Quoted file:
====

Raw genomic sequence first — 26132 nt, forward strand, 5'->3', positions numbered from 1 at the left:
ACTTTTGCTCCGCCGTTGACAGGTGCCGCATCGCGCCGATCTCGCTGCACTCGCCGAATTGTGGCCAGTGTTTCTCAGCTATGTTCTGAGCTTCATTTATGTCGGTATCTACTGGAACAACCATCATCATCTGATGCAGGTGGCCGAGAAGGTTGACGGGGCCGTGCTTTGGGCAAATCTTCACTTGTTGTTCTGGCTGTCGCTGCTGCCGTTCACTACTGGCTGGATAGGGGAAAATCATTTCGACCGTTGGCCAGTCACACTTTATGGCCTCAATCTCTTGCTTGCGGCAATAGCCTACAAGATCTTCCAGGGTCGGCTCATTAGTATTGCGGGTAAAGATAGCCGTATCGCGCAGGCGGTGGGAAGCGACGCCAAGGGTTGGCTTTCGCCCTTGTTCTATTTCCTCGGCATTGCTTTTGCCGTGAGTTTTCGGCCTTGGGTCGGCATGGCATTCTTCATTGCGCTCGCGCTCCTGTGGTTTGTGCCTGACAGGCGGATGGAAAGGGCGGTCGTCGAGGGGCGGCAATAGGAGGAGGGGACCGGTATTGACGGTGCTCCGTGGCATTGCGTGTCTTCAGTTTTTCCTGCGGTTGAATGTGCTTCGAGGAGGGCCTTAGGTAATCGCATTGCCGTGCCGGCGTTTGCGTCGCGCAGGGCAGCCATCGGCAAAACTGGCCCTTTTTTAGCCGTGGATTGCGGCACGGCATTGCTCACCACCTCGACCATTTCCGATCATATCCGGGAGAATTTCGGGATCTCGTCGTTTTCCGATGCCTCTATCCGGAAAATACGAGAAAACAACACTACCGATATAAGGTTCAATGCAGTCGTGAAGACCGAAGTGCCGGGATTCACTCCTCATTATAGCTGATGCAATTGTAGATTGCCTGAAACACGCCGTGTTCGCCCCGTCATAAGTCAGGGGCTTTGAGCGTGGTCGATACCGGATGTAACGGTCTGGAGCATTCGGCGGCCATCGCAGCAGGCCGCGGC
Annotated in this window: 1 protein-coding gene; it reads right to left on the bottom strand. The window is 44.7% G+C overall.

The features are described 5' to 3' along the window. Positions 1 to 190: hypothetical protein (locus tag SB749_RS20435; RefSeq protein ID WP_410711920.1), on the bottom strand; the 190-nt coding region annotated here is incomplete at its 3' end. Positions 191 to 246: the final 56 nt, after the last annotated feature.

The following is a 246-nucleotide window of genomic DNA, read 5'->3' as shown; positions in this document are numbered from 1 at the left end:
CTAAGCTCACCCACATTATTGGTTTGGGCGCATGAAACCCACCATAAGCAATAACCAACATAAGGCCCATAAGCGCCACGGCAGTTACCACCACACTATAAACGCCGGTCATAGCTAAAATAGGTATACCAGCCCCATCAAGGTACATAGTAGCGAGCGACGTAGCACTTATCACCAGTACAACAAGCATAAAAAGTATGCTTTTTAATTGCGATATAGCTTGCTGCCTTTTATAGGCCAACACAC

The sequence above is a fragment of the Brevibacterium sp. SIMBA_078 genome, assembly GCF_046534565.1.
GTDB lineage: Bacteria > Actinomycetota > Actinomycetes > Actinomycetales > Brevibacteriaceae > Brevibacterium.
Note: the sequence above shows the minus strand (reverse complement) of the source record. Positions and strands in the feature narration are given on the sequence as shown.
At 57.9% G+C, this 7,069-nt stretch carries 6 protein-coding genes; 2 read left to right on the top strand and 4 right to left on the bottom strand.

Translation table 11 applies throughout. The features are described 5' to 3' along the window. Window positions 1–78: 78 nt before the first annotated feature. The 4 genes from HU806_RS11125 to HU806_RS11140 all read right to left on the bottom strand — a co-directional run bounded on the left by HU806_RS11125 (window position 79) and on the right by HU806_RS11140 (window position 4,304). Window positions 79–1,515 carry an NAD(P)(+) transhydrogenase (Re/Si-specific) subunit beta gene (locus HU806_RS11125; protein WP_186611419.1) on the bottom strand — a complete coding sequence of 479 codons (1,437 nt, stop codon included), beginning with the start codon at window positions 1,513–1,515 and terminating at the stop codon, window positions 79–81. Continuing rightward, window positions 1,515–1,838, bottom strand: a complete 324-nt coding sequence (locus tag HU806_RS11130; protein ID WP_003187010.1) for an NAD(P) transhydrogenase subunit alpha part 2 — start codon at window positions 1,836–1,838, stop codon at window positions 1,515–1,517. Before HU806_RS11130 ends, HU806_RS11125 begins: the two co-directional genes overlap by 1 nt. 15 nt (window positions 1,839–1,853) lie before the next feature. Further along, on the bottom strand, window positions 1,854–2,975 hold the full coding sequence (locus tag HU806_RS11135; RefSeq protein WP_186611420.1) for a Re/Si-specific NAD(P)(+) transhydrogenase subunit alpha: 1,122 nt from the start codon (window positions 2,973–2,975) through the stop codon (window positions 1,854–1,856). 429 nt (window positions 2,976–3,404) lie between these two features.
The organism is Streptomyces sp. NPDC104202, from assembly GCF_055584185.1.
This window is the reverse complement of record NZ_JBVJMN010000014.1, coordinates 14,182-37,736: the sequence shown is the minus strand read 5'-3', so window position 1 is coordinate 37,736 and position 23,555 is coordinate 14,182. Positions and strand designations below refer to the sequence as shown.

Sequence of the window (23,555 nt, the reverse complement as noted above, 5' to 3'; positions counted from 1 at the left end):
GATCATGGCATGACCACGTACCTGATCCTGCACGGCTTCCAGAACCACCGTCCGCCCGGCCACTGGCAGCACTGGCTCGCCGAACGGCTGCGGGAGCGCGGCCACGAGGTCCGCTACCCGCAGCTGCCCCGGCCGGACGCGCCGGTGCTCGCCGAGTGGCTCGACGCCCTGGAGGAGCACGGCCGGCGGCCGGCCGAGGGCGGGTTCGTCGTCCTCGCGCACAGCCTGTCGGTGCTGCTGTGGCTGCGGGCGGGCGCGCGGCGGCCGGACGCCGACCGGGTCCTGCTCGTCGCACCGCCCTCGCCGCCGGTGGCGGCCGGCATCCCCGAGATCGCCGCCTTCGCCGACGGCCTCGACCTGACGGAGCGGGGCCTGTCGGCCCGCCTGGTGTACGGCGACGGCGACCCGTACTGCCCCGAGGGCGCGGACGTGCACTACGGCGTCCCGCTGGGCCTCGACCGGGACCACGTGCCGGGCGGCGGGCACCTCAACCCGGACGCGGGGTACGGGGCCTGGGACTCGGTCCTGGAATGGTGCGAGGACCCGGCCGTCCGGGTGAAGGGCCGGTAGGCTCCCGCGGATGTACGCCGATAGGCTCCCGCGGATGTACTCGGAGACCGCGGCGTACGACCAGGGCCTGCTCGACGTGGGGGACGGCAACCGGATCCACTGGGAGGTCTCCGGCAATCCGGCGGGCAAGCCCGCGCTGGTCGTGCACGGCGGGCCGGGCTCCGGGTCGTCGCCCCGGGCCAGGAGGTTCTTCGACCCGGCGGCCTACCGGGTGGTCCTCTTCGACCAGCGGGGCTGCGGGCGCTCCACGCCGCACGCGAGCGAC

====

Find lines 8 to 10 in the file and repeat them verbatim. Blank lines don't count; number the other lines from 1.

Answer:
GTDB lineage: Bacteria > Actinomycetota > Actinomycetes > Actinomycetales > Brevibacteriaceae > Brevibacterium.
Note: the sequence above shows the minus strand (reverse complement) of the source record. Positions and strands in the feature narration are given on the sequence as shown.
At 57.9% G+C, this 7,069-nt stretch carries 6 protein-coding genes; 2 read left to right on the top strand and 4 right to left on the bottom strand.